Comparison between Fauna and Mongo Realm?

Realm seems to offer all the get things done features of Fauna. Can a summary be provided of the differences please.

From my understanding Fauna is all about consistency, however consistency is only a practical concern when you have enough users and usage to justify it, at which point you are probably already rolling in the money and can hire a team to address consistency then.

Realm touts offline-first as a primary feature, yet I cannot find any information on Fauna about their offline support.

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Lets compare,
MongoDB Realm example

* (7,200,000 messages) * ((1 write + 3 reads) / message) = 28,800,000 requests
* (28,800,000 requests) - (1,000,000 free tier requests) = 27,800,000 requests
* (27,800,000 requests) * ($0.000002 / request) = **$55.60**

Fauna Equivalent:

(7,200,000 messages) * ((1 write + 3 reads) / message) =
7,200,000 Writes + 21,600,000 reads
(skipping free tier)
$18 for writes, $10.8 for reads. 
Sum - $28.8
TCO - compute units --??
Fauna transfer - Free

So without TCOs Fauna is 50% less.
I don’t know if TCOs will fill up remaining 50%.

Also Fauna FQL is functional kind of language rarely seen in DBs.
And storage is billed separately. At $25 M5 MongoDB you get only 5GB of storage.

The biggest difference i see is in free tier.
Mongo goes with 1,000,000 request free tier while Fauna is 100Kreads/50kwrites and 500K TCOs


They are very different…

Fauna is a serverless operational database accessed over an API, for storing and serving data that must be secure, highly available, consistent, and connected. We do not have out-of-the-box offline sync but you can use the temporality features for some of the same goals.

Realm is an embedded mobile database (like SQLite) that syncs to the cloud. Basically for local app storage with periodic backups. It runs on the client device so it cannot be secure, highly available, or scalable beyond the device boundaries.

You could easily use both of them in the same application if you wanted to.

To your other point, data consistency is key for productivity…you will have a hard time (as we did at Twitter) accomplishing anything else if you have to work around possible data corruption at every moment. I lived the experience you describe and I don’t recommend it. Simple things like guaranteeing unique usernames, managing inventory of digital goods, restricting access to private data, etc., shouldn’t be hard.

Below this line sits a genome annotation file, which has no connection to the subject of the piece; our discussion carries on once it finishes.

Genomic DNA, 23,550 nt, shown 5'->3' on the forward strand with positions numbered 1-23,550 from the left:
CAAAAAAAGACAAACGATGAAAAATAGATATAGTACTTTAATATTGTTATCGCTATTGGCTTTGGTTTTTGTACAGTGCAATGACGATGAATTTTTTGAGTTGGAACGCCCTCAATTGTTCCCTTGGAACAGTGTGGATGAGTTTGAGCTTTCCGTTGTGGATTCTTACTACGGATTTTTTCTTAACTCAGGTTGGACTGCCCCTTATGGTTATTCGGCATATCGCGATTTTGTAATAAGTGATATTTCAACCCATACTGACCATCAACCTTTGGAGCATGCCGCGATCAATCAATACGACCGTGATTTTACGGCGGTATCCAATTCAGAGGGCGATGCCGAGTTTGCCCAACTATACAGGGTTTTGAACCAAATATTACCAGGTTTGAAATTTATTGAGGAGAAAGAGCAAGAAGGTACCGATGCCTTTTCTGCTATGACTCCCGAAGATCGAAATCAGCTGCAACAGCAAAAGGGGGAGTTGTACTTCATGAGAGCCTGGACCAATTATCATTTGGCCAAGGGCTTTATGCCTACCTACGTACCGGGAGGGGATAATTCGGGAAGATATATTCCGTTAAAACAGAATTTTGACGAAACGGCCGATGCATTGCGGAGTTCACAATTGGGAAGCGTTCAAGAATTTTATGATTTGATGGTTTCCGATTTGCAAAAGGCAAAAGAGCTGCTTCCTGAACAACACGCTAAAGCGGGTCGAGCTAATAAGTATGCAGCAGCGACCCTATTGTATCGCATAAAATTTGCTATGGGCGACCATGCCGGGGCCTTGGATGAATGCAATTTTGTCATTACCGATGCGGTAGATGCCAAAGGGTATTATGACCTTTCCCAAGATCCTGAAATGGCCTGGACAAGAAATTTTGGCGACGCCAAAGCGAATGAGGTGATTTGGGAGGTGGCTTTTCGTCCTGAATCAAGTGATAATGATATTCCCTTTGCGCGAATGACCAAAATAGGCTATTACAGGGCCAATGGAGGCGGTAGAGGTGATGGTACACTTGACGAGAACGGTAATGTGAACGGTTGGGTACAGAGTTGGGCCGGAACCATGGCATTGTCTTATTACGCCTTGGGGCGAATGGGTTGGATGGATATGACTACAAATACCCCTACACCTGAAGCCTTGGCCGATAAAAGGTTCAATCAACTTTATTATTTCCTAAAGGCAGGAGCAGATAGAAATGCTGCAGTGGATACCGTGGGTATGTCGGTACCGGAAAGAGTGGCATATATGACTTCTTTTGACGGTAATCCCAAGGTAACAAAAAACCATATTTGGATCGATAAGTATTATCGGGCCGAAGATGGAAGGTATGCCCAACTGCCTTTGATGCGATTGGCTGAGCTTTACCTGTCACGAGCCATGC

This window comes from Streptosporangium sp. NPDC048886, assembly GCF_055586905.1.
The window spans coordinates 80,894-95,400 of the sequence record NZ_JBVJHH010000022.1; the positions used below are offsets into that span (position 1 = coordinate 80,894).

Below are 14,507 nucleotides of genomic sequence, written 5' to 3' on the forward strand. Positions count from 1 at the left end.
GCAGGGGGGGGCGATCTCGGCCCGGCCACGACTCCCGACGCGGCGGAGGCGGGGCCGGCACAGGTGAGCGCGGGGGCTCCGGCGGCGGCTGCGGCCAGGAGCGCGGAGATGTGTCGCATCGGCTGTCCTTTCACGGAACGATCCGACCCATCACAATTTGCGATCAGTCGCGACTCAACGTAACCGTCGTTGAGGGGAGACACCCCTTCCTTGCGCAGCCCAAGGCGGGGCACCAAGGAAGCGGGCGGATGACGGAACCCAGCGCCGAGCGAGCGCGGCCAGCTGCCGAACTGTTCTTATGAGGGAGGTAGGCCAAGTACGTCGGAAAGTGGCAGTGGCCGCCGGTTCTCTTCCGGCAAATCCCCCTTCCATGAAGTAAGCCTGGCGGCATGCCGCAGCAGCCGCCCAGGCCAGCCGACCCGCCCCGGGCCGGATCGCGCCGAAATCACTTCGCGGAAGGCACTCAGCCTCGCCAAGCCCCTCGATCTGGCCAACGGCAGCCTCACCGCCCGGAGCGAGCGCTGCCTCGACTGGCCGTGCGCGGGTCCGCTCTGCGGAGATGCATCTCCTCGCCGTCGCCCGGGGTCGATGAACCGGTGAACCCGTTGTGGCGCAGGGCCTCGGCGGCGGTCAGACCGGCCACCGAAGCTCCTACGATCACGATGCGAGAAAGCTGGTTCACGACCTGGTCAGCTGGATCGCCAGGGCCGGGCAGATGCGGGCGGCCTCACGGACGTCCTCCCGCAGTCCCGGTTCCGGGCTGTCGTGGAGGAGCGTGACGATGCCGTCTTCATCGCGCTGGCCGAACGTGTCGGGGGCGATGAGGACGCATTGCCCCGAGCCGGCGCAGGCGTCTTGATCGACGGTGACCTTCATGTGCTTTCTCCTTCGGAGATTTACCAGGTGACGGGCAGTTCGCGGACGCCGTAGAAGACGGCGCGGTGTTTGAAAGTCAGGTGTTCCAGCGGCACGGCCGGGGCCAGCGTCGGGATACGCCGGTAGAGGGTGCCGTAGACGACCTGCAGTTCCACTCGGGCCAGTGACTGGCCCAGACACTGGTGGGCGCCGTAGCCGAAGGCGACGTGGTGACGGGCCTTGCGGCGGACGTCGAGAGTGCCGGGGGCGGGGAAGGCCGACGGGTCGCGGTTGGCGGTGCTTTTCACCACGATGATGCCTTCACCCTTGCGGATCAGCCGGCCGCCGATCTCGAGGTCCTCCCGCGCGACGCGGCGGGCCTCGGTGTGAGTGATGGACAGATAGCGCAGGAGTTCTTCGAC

To me it sounds like Realm would be good for storing the actual data of a project like a collaborative notes app like Notion (where you go offline pretty often and don’t necessarily care about consistency until you reconnect), but Fauna would be good for managing the user account details?

Or, you could use a well-engineered, highly experienced json store/database on the client: PouchDB (CloudDB’s brother-in-JavaScript).

Mongo – not appealing here, on track record if that’s not gossip.

Liked the idea of the separation of powers, PouchDb on client, Fauna in the universe-reaching with dependability cloud.

So for 24 hours to 7 days offline, it will cost $150/month? What happens when they are offline for more than 7 days?

That depends on how you structure your data model; historical data older than 7 days will be removed, but the latest version of each record will always be available even if it’s older than 7 days.

Presumably in this scenario you would do a total cache refresh anyway and not rely on temporality.

Also, temporality is now available without limits in the free plan.